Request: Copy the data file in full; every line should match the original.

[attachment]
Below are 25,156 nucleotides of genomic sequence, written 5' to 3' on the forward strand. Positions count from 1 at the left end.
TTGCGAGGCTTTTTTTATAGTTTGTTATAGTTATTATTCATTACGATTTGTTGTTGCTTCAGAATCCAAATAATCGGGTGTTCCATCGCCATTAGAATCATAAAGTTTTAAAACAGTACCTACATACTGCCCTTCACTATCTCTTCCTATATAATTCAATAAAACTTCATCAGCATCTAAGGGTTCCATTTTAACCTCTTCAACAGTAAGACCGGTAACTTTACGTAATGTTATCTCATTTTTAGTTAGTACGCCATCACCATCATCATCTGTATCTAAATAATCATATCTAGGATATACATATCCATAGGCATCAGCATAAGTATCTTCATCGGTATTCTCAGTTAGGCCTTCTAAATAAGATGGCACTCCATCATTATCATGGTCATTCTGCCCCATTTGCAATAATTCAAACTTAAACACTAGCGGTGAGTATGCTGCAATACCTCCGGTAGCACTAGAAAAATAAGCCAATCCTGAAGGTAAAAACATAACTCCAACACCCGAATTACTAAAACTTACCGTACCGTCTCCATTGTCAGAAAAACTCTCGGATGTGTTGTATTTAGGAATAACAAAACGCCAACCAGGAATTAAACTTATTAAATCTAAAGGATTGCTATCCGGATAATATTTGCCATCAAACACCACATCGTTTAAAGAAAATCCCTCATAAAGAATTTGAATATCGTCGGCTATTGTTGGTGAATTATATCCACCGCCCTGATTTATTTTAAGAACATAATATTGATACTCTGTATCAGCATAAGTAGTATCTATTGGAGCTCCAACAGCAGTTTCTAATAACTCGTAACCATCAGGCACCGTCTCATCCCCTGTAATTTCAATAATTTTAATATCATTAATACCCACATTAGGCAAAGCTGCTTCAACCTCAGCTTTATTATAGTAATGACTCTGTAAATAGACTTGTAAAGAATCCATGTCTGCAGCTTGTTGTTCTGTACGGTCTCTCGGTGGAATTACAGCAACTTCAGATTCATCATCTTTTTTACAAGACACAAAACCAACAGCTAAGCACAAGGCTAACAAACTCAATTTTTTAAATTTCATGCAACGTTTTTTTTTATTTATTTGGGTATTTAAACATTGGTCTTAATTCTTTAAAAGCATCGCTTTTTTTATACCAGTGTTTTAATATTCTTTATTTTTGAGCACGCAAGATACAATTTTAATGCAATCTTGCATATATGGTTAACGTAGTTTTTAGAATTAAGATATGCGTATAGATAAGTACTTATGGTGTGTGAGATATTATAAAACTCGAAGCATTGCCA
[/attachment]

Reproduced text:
Below are 25,156 nucleotides of genomic sequence, written 5' to 3' on the forward strand. Positions count from 1 at the left end.
TTGCGAGGCTTTTTTTATAGTTTGTTATAGTTATTATTCATTACGATTTGTTGTTGCTTCAGAATCCAAATAATCGGGTGTTCCATCGCCATTAGAATCATAAAGTTTTAAAACAGTACCTACATACTGCCCTTCACTATCTCTTCCTATATAATTCAATAAAACTTCATCAGCATCTAAGGGTTCCATTTTAACCTCTTCAACAGTAAGACCGGTAACTTTACGTAATGTTATCTCATTTTTAGTTAGTACGCCATCACCATCATCATCTGTATCTAAATAATCATATCTAGGATATACATATCCATAGGCATCAGCATAAGTATCTTCATCGGTATTCTCAGTTAGGCCTTCTAAATAAGATGGCACTCCATCATTATCATGGTCATTCTGCCCCATTTGCAATAATTCAAACTTAAACACTAGCGGTGAGTATGCTGCAATACCTCCGGTAGCACTAGAAAAATAAGCCAATCCTGAAGGTAAAAACATAACTCCAACACCCGAATTACTAAAACTTACCGTACCGTCTCCATTGTCAGAAAAACTCTCGGATGTGTTGTATTTAGGAATAACAAAACGCCAACCAGGAATTAAACTTATTAAATCTAAAGGATTGCTATCCGGATAATATTTGCCATCAAACACCACATCGTTTAAAGAAAATCCCTCATAAAGAATTTGAATATCGTCGGCTATTGTTGGTGAATTATATCCACCGCCCTGATTTATTTTAAGAACATAATATTGATACTCTGTATCAGCATAAGTAGTATCTATTGGAGCTCCAACAGCAGTTTCTAATAACTCGTAACCATCAGGCACCGTCTCATCCCCTGTAATTTCAATAATTTTAATATCATTAATACCCACATTAGGCAAAGCTGCTTCAACCTCAGCTTTATTATAGTAATGACTCTGTAAATAGACTTGTAAAGAATCCATGTCTGCAGCTTGTTGTTCTGTACGGTCTCTCGGTGGAATTACAGCAACTTCAGATTCATCATCTTTTTTACAAGACACAAAACCAACAGCTAAGCACAAGGCTAACAAACTCAATTTTTTAAATTTCATGCAACGTTTTTTTTTATTTATTTGGGTATTTAAACATTGGTCTTAATTCTTTAAAAGCATCGCTTTTTTTATACCAGTGTTTTAATATTCTTTATTTTTGAGCACGCAAGATACAATTTTAATGCAATCTTGCATATATGGTTAACGTAGTTTTTAGAATTAAGATATGCGTATAGATAAGTACTTATGGTGTGTGAGATATTATAAAACTCGAAGCATTGCCA